New Jersey Is First State to Ban Wild Animal Circus Acts
It is now illegal to use elephants, tigers and other wild and exotic animals in traveling animal acts in New Jersey, the first state to mandate such a move.
Last week, Gov. Phil Murphy signed "Nosey's Law," the namesake of a 36-year-old African elephant with crippling arthritis that was forced to travel around the country, including to the Garden State, for traveling circus acts and suffered abuse, according to a press release from the governor's office.
"These animals belong in their natural habitats or in wildlife sanctuaries, not in performances where their safety and the safety of others is at risk," Gov. Murphy said Friday in the press release.
Today, I am proud to sign a law that will ensure that New Jersey will not allow wild and exotic animals to be explo… https://t.co/jmGT1BpDGD— Governor Phil Murphy (@Governor Phil Murphy)1544817312.0
"This law would not have been possible without the years of hard work and advocacy by Senator Ray Lesniak, whose legacy on issues of animal rights is second to none," the governor added.
Nosey's Law passed the Legislature with only three members from either chamber opposing the measure, the governor's press release said.
The bill actually overwhelmingly passed the Legislature last session but then-Gov. Christie declined to sign it. The pocket veto meant that it had to be approved from scratch under Murphy's administration, according to the New Jersey Record.
Senator Nilsa Cruz Perez, one of the sponsors of the bill, called on other states to follow in New Jersey's footsteps.
"These beautiful creatures suffer from routine abuse and mistreatment by their handlers for the sake of entertainment," said Cruz-Perez in the press release. "This by no means justifies the emotional and physical abuse animals like Nosey are forced to endure. Nosey is now safe in an animal sanctuary, but the law protects other animals from being abused like she was."
Illinois and New York have specifically banned the use of elephants in traveling or entertainment acts, however Nosey's Law bans the use of all wild and exotic animals in these acts.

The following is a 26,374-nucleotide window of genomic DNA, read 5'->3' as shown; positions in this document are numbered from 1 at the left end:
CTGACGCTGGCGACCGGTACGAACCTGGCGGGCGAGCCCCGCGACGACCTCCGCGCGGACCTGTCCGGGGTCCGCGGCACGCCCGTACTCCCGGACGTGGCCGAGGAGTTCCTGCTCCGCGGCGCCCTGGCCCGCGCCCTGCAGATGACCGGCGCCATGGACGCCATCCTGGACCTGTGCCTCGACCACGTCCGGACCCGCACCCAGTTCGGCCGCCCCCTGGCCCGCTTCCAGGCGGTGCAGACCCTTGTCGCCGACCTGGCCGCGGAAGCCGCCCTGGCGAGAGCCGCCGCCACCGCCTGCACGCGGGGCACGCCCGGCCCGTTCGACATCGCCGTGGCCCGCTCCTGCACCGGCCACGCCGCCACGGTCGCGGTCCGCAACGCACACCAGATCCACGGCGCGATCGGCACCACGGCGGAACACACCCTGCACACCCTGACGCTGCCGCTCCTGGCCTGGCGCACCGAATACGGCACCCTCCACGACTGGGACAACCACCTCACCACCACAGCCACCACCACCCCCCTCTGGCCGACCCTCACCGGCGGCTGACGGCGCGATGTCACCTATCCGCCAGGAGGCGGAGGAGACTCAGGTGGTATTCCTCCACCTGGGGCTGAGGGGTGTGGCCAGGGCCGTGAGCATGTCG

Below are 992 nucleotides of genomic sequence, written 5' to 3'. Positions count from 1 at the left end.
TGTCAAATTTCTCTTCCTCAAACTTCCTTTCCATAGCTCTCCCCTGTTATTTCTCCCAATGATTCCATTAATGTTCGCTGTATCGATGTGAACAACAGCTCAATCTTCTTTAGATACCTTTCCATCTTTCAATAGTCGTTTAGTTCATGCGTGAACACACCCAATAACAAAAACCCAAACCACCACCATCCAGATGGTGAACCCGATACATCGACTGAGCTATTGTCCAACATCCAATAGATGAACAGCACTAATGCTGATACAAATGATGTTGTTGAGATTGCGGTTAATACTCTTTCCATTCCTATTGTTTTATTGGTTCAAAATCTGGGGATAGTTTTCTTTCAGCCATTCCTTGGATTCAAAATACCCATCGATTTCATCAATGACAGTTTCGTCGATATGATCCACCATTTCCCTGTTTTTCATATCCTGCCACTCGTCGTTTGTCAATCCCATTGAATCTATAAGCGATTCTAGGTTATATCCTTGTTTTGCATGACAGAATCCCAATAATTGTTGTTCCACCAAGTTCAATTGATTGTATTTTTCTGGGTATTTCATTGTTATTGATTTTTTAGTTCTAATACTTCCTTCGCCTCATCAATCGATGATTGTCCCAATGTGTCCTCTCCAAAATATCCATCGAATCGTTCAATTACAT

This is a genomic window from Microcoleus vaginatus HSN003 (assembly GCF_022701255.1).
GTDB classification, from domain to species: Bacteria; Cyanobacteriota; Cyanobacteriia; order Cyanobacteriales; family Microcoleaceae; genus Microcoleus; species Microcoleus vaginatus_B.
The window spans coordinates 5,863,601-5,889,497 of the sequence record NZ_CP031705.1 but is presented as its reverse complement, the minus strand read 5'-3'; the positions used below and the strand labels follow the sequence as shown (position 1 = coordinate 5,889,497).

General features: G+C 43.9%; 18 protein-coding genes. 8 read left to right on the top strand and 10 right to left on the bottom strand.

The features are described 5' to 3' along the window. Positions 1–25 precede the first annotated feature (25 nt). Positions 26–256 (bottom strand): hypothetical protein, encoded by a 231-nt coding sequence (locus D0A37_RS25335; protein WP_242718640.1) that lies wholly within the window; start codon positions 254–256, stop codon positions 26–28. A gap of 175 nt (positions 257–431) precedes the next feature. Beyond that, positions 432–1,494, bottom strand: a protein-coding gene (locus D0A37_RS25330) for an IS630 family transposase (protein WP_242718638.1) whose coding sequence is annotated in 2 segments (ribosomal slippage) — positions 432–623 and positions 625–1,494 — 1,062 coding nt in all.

Last year, Ringling Bros. and Barnum & Bailey circus shut down its 146-year-old "Greatest Show On Earth" not long after it decided to remove elephants from show tours. The circus closed after it was unable to recover from declining ticket sales and the public's growing concern over animal welfare.
Nosey's Law was supported by animal welfare groups.
"New Jersey is the first state to protect wild animals from the abuses inherent in traveling shows," said Brian R. Hackett, director of Humane Society in New Jersey, in the governor's press release. "For too long, wild animals used in circuses have endured cruel training, constant confinement, and deprivation of all that is natural to them. We are grateful that Governor Murphy is signing Nosey's Law to close the curtain on this type of cruelty in our state."
'Saddest Elephant in the World' Wins Freedom, Care After Decades of Chains and Abuse https://t.co/eYE2Uvfw52 @peta… https://t.co/RS3mOwHe7Z— EcoWatch (@EcoWatch)1517508079.0
Returning the ‘Three Sisters’ – Corn, Beans and Squash – to Native American Farms Nourishes People, Land and Cultures
By Christina Gish Hill
Historians know that turkey and corn were part of the first Thanksgiving, when Wampanoag peoples shared a harvest meal with the pilgrims of Plymouth plantation in Massachusetts. And traditional Native American farming practices tell us that squash and beans likely were part of that 1621 dinner too.